DECATUR — Although football practices that feature plays and footballs have only just begun, LSA football coach Jordan Hopman has an eye on the end of the season at the same time.
Hopman has finally been able to train his players in the difference they will face in moving from IHSA 11-man football to 8-man football for the first time this season. But the news that the IHSA would defer to the Illinois Department of Health, the Illinois State Board of Education and the Governor's Office on all of its "Return to Play" guidelines has him worried the season could end anytime.
"We are following the state guidelines now that the IHSA has sort of given up control (to the state), but we are just trying to give these kids a chance to play," he said. "I think that that is most important thing. Whether we get to play games is not up to me and I'm awfully glad that I don't need to make that decision because it is a tough decision to make.
"I think the IHSA did the best job that they could have done in this situation that we have, but we are going to play and enjoy ourselves until they say we can't play.
"That's goes for the rest of 8-man football, too. We are going to go ahead a follow whatever the state says and we are not going to go rogue and play football when they tell us not to."
With the possibility that the seniors may not get to compete this season, the Lions are holding their senior "carry off" ceremony at practice instead.
"It is a tradition that I have been looking forward to since I was a freshman and I'm glad that we are still carrying on that tradition," senior wingback Clayton McCoy said. "We will go about halfway on the field and a senior picks three people that normally carry you off the field. With the virus, we will do it off the golf cart, so it is the same concept but without any contact."
Hopman hopes to be able to repeat the ceremony at the end of the regular season in November.
"It was something we have done since coach (Craig) Bundy has been here and we have four seniors wearing our black game jerseys because I wanted to be sure that they get to wear them at least once in case we get shut down," Hopman said. "We will do it again at the end of the season if we have a season. It is a cool thing and a rite of passage, even for the younger guys to get involved with the senior sendoff."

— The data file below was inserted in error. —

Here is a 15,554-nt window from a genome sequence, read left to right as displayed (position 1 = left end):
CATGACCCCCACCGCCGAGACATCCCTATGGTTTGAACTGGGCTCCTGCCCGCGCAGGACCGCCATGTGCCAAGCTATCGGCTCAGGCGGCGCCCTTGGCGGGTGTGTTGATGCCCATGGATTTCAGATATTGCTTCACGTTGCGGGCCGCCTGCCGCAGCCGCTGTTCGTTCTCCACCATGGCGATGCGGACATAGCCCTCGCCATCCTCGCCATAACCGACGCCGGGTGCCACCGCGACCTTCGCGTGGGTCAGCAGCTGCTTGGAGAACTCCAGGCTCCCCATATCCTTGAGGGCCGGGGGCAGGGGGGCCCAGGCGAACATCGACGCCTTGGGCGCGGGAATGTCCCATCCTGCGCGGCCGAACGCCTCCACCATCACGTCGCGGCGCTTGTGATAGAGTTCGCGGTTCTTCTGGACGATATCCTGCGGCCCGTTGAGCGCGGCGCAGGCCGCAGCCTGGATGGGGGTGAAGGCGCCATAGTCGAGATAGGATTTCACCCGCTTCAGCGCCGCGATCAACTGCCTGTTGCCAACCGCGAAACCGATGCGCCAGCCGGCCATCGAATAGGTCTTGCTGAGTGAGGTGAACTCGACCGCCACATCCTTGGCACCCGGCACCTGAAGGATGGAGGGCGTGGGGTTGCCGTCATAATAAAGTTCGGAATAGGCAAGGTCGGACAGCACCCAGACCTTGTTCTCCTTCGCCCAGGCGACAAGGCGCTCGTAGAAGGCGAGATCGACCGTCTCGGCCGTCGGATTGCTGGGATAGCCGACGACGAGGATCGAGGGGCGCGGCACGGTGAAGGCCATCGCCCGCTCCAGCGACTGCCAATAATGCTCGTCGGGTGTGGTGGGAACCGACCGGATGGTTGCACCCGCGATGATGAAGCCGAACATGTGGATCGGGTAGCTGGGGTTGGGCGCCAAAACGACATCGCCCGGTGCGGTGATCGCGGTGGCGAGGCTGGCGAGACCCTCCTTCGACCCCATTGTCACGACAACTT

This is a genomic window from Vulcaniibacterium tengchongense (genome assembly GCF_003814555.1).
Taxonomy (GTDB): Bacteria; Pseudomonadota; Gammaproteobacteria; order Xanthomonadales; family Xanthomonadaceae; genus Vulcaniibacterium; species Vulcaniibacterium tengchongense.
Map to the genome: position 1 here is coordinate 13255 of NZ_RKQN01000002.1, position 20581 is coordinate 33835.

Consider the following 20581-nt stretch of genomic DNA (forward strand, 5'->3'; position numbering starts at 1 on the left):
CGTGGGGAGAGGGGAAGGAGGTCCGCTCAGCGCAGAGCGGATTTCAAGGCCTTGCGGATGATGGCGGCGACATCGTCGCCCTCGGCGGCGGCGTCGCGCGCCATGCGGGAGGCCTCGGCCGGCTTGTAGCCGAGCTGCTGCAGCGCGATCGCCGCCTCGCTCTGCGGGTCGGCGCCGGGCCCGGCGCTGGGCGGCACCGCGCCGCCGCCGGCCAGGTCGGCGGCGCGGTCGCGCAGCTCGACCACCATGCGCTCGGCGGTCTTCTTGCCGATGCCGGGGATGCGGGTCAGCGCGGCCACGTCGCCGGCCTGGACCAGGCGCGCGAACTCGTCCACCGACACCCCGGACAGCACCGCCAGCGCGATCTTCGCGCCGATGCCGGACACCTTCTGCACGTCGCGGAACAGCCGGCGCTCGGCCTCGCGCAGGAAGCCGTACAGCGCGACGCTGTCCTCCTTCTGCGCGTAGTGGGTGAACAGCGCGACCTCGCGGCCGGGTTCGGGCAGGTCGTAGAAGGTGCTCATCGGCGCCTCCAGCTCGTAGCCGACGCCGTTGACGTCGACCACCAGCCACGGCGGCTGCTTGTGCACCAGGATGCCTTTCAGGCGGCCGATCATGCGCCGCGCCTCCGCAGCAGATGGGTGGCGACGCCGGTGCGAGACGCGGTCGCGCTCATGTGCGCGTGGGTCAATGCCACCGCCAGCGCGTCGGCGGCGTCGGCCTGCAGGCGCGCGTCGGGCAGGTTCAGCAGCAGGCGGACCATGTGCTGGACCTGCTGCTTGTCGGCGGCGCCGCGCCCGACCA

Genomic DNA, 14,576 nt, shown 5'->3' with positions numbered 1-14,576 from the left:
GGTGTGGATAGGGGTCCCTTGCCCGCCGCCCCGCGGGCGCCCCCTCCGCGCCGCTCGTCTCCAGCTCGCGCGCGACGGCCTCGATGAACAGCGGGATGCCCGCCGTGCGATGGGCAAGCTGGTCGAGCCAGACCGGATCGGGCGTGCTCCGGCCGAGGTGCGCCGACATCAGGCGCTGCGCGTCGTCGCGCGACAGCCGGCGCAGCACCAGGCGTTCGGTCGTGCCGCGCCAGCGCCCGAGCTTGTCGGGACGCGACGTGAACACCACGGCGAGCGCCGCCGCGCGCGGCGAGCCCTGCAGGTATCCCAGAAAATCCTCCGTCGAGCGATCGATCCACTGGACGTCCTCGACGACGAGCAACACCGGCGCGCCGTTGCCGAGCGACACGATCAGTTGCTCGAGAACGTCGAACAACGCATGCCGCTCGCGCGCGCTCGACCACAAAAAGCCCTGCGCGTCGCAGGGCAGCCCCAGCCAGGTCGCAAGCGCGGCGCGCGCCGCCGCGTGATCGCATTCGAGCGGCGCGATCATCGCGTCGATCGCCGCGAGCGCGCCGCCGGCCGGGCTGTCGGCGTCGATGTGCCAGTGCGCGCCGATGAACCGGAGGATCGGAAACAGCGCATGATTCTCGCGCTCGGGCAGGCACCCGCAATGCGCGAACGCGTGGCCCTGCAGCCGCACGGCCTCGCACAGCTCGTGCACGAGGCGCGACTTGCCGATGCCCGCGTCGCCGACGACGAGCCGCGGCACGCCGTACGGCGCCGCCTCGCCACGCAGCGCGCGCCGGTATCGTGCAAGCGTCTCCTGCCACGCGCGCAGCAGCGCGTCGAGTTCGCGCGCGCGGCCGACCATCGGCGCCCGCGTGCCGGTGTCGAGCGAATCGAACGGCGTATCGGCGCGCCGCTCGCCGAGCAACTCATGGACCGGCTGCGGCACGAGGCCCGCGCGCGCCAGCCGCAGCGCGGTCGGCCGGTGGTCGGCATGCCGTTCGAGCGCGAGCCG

The 24-player roster of the Lions has a mixture of experienced seniors and athletes new to the sport who were inspired by the move to 8-man football.
"We have several kids who have never played football before and so you have to do a lot of review and move those younger kids up slowly," Hopman said. "Right now (in practice) we can't block each other and we can't tackle, so we are installing what we can so when we get that go-ahead to say you can practice and tackle, we will have the basics done and we can hit the ground running."
One new arrival on the team is Bella Hunt, a freshman joining the team from the Mount Pulaski co-op.
"She has been awesome and has been to every workout," Hopman said. She's very much a part of the team and doesn't ask for a special concession of any sort and it has been a really positive experience so far. She's not a player that says she just wants to kick and so right now she is working at running back."
The differences between 8-man and 11-man football are becoming clear for the team, including a much smaller playing field that is 40 yards wide compared to 53 1/3 on a standard field.
"The first thing we did was walk out to the middle of the field and you stand there and it feels like you can reach out and touch both sidelines with your arms," Hopman said. "It has been a learning experience but really it is blocking, it is tackling and it is running with the football. Everything is the same, and if you can do that you are going to be successful."
McCoy had some doubts initially about the transition to the new game and hopes he'll be able to play out his senior season.
"At first, I was really skeptical because I have only played regular 11-man football my entire life and then in my senior year to change to something completely different that I haven't played before was a bitter pill to swallow," he said. "But now I look at it that hopefully this will be able to push our program a little further once I am gone so if it helps us gain numbers and have a bigger team then I'm OK with it.
"I have been really excited to get back out on the field and get a chance to play some football again. I was really nervous with the whole coronavirus that my senior year was going to get taken away from me. Fingers crossed, I'm hoping for the best."
Senior guard Logan Hunt is thrilled to practice and play, no matter the conditions.
"Some of the freshman might not be as excited since they haven't been able to play for three years and then their fourth year could be taken away," he said. "I'm very excited and I'm not complaining about practices and no matter the heat I will be read to play. If we aren't able to play the season, I don't know what I'll do."
Hopman said the weeks of strength and conditioning workouts helped his team and hopes the Lions will be able to do more soon.
"I think the conditioning workouts helped immensely in getting kids back into the routine of coming here and getting ready to go. I think it made them a little hungry and excited them that we were progressing in a positive way," he said. "We want them to remain positive and enjoy (practice) because we don't know when the state might shut us down. We have had 100% percent attendance at practices and I think that speaks volumes because they are excited to be out here."
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Contact Matthew Flaten at (217) 421-6968. Follow him on Twitter: @MattFlaten